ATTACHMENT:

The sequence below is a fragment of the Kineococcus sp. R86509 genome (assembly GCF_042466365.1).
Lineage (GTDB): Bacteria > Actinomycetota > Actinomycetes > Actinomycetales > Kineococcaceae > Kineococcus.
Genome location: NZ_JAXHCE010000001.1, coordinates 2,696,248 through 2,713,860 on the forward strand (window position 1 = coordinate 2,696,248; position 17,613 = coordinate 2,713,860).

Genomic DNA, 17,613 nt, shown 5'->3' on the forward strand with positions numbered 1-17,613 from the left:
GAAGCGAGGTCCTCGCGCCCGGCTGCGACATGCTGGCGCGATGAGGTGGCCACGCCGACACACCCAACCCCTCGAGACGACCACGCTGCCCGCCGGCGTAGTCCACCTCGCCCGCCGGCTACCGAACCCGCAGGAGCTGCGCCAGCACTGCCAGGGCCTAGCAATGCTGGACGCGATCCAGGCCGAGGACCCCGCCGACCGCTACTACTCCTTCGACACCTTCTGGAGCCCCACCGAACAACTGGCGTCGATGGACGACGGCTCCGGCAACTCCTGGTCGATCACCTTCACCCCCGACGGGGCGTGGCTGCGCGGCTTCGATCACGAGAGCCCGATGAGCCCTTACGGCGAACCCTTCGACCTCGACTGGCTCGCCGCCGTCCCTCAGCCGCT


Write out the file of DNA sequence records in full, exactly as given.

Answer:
The sequence below is a fragment of the Kineococcus sp. R86509 genome (assembly GCF_042466365.1).
Lineage (GTDB): Bacteria > Actinomycetota > Actinomycetes > Actinomycetales > Kineococcaceae > Kineococcus.
Genome location: NZ_JAXHCE010000001.1, coordinates 2,696,248 through 2,713,860 on the forward strand (window position 1 = coordinate 2,696,248; position 17,613 = coordinate 2,713,860).

Genomic DNA, 17,613 nt, shown 5'->3' on the forward strand with positions numbered 1-17,613 from the left:
GAAGCGAGGTCCTCGCGCCCGGCTGCGACATGCTGGCGCGATGAGGTGGCCACGCCGACACACCCAACCCCTCGAGACGACCACGCTGCCCGCCGGCGTAGTCCACCTCGCCCGCCGGCTACCGAACCCGCAGGAGCTGCGCCAGCACTGCCAGGGCCTAGCAATGCTGGACGCGATCCAGGCCGAGGACCCCGCCGACCGCTACTACTCCTTCGACACCTTCTGGAGCCCCACCGAACAACTGGCGTCGATGGACGACGGCTCCGGCAACTCCTGGTCGATCACCTTCACCCCCGACGGGGCGTGGCTGCGCGGCTTCGATCACGAGAGCCCGATGAGCCCTTACGGCGAACCCTTCGACCTCGACTGGCTCGCCGCCGTCCCTCAGCCGCT